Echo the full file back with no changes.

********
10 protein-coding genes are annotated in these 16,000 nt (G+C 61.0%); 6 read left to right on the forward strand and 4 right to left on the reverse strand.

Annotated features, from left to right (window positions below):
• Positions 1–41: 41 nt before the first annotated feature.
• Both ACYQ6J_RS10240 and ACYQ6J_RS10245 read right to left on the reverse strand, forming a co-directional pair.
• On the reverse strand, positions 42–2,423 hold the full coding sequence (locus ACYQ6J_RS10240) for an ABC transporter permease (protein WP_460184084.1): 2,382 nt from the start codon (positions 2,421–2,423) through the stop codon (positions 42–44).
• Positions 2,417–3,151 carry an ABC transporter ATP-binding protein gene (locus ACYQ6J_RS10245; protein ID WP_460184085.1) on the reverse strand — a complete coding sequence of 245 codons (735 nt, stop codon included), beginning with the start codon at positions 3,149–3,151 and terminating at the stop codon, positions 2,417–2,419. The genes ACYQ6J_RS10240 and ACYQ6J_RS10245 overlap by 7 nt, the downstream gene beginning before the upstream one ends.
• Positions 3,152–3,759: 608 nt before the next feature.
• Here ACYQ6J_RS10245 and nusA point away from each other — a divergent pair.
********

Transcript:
10 protein-coding genes are annotated in these 16,000 nt (G+C 61.0%); 6 read left to right on the forward strand and 4 right to left on the reverse strand.

Annotated features, from left to right (window positions below):
• Positions 1–41: 41 nt before the first annotated feature.
• Both ACYQ6J_RS10240 and ACYQ6J_RS10245 read right to left on the reverse strand, forming a co-directional pair.
• On the reverse strand, positions 42–2,423 hold the full coding sequence (locus ACYQ6J_RS10240) for an ABC transporter permease (protein WP_460184084.1): 2,382 nt from the start codon (positions 2,421–2,423) through the stop codon (positions 42–44).
• Positions 2,417–3,151 carry an ABC transporter ATP-binding protein gene (locus ACYQ6J_RS10245; protein ID WP_460184085.1) on the reverse strand — a complete coding sequence of 245 codons (735 nt, stop codon included), beginning with the start codon at positions 3,149–3,151 and terminating at the stop codon, positions 2,417–2,419. The genes ACYQ6J_RS10240 and ACYQ6J_RS10245 overlap by 7 nt, the downstream gene beginning before the upstream one ends.
• Positions 3,152–3,759: 608 nt before the next feature.
• Here ACYQ6J_RS10245 and nusA point away from each other — a divergent pair.